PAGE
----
Offline there’s local multiplayer where you and a friend can play on one JoyCon each and either take each other on in a traditional match or try one of the challenges on offer. The most fun of these was Hoops a basketball inspired mode. Here the aim is to throw your opponent into the basket. If you do it close by and dunk, you get two points; throw them from distance you get three. Whoever gets to ten points first wins and it can end up being a rather twitchy battle as you try to avoid being grabbed all the while plotting your attack. Another, Skillshot, is very much a crapshoot. In this mode a number of targets will appear between you and your opponent. Rather than trying to punch them you’re trying to hit as many of the targets as possible. Targets are shared between the two combatants and while you can disrupt them from afar doing so often leads to missing out on points. At the end the most points wins so if you’re unlucky and frequently miss targets you’ll often find yourself on the losing end. Finally there’s a V-Ball variant which is even more frustrating than Skillshot as missing the ball and it touching the floor sees it explode and you concede a point.

The challenges roll over into single player with an added challenge of 1vs100. Here you pick the arena and your fighter and take on one hundred AI foes who get harder every ten levels. In addition to these challenge modes is the main Grand Prix. Between you and victory are ten different challengers and not all of them will be faced in a 1v1 (or 2v2 if you play cooperatively with a friend) match. The challenges also make an appearance here and if you’re unlucky enough to encounter Skillshot or V-Ball (the latter especially) then rematches will no doubt be in your future. The presentation is rather fun with a rather colourful commentator offering thoughts ahead of each matchup. It’s quirky and very much Nintendo at its best. It acts as though Arms is the UFC of Nintendo’s world. Watched by millions with its finals getting 100% viewership according to the in-game “facts.”


Take, on, meeeeeeeeee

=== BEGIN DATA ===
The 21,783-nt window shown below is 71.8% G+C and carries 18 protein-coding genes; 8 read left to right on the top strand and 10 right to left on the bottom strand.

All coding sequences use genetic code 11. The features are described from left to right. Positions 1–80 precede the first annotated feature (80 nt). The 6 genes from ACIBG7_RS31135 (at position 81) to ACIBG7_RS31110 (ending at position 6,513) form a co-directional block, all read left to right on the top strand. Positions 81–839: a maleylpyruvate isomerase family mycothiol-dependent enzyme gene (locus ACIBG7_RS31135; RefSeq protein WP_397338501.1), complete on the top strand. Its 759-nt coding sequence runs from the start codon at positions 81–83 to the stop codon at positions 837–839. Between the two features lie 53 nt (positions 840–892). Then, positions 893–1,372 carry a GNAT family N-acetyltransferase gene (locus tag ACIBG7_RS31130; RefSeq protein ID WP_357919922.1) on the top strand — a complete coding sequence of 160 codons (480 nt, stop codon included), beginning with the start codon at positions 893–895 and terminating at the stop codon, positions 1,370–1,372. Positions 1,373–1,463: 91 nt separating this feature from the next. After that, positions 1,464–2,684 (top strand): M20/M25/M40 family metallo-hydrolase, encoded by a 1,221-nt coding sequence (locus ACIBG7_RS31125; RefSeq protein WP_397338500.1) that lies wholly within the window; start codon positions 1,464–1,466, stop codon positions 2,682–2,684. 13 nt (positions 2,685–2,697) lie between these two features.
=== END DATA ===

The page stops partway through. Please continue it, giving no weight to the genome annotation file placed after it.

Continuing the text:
Whilst the overriding feeling of Arms is that of simplicity there are nuances here for the seasoned fighters to exploit. Each one of the ten characters has three different arm types to choose from. These then have their own pros and cons and all act differently when charged. We often found that, to win, you need to mix things up each round and couldn’t just rest on one pairing of arms. One fighter, Kid Cobra, is very quick so using heavy, and therefore slow, arms were to our detriment, mostly due to the fact that whilst we were waiting for our arms to return he was busy dealing out damage. There are also special moves of sorts. Our favourite fighter Ninjara, for example, can briefly disappear if you dash while jumping. Timed appropriately you can then pounce quickly with a grab or throw a couple of quick sucker punches before jumping and disappearing to repeat the same trick. Arms still promotes the learning of its fighters and each of the arenas but also allows those of us not gifted with twitch reflexes the ability to fight and still look like we know what we’re doing.

Arms is Nintendo at its very best. They’ve taken a genre, made it fun and thrown in the usual Nintendo quirkiness. However, they’ve also managed to make it nuanced enough that fighting game regulars will still get kicks out of learning their fighter to the nth degree. While some of the challenge modes miss the mark there’s so much packed in here and all of them so easily accessible. Docked or undocked, things are wonderfully smooth and as far as we could tell there’s no benefit in one mode or the other. Arms is absolutely wonderful and joins Zelda: BoTW as a must-have for the platform.

Overall

Arms is Nintendo at its very best. It keeps things simple enough to be fun for the casual player but nuanced enough to satisfy hardcore fighters.

9

out of 10

Comments